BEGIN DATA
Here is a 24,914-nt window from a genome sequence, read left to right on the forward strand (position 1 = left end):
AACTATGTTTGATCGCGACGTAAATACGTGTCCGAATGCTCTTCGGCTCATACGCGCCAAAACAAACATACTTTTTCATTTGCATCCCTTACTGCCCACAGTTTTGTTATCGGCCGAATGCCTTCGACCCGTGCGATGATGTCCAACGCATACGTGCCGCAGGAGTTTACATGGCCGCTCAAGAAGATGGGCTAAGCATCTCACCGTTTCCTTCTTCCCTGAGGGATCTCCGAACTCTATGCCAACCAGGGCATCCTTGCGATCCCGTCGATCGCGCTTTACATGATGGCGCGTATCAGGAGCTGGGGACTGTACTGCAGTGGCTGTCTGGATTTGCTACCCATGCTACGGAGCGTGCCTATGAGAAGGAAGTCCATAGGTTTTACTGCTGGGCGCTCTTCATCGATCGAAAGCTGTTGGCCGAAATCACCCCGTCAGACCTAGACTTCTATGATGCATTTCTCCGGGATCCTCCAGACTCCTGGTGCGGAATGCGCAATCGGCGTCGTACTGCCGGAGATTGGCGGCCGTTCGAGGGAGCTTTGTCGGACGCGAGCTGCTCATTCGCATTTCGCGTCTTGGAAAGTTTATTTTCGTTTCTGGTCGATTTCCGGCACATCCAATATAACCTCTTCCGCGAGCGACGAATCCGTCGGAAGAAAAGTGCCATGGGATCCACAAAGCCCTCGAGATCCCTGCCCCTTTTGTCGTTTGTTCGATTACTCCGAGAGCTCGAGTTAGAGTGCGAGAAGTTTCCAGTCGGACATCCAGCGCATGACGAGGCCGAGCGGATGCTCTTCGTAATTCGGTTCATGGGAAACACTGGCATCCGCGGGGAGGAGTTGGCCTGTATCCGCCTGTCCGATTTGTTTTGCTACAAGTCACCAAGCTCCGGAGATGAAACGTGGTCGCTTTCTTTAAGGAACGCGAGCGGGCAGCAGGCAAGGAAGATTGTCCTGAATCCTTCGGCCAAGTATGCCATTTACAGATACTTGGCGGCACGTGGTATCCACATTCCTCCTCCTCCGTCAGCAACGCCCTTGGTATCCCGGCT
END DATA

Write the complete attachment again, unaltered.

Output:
Here is a 24,914-nt window from a genome sequence, read left to right on the forward strand (position 1 = left end):
AACTATGTTTGATCGCGACGTAAATACGTGTCCGAATGCTCTTCGGCTCATACGCGCCAAAACAAACATACTTTTTCATTTGCATCCCTTACTGCCCACAGTTTTGTTATCGGCCGAATGCCTTCGACCCGTGCGATGATGTCCAACGCATACGTGCCGCAGGAGTTTACATGGCCGCTCAAGAAGATGGGCTAAGCATCTCACCGTTTCCTTCTTCCCTGAGGGATCTCCGAACTCTATGCCAACCAGGGCATCCTTGCGATCCCGTCGATCGCGCTTTACATGATGGCGCGTATCAGGAGCTGGGGACTGTACTGCAGTGGCTGTCTGGATTTGCTACCCATGCTACGGAGCGTGCCTATGAGAAGGAAGTCCATAGGTTTTACTGCTGGGCGCTCTTCATCGATCGAAAGCTGTTGGCCGAAATCACCCCGTCAGACCTAGACTTCTATGATGCATTTCTCCGGGATCCTCCAGACTCCTGGTGCGGAATGCGCAATCGGCGTCGTACTGCCGGAGATTGGCGGCCGTTCGAGGGAGCTTTGTCGGACGCGAGCTGCTCATTCGCATTTCGCGTCTTGGAAAGTTTATTTTCGTTTCTGGTCGATTTCCGGCACATCCAATATAACCTCTTCCGCGAGCGACGAATCCGTCGGAAGAAAAGTGCCATGGGATCCACAAAGCCCTCGAGATCCCTGCCCCTTTTGTCGTTTGTTCGATTACTCCGAGAGCTCGAGTTAGAGTGCGAGAAGTTTCCAGTCGGACATCCAGCGCATGACGAGGCCGAGCGGATGCTCTTCGTAATTCGGTTCATGGGAAACACTGGCATCCGCGGGGAGGAGTTGGCCTGTATCCGCCTGTCCGATTTGTTTTGCTACAAGTCACCAAGCTCCGGAGATGAAACGTGGTCGCTTTCTTTAAGGAACGCGAGCGGGCAGCAGGCAAGGAAGATTGTCCTGAATCCTTCGGCCAAGTATGCCATTTACAGATACTTGGCGGCACGTGGTATCCACATTCCTCCTCCTCCGTCAGCAACGCCCTTGGTATCCCGGCT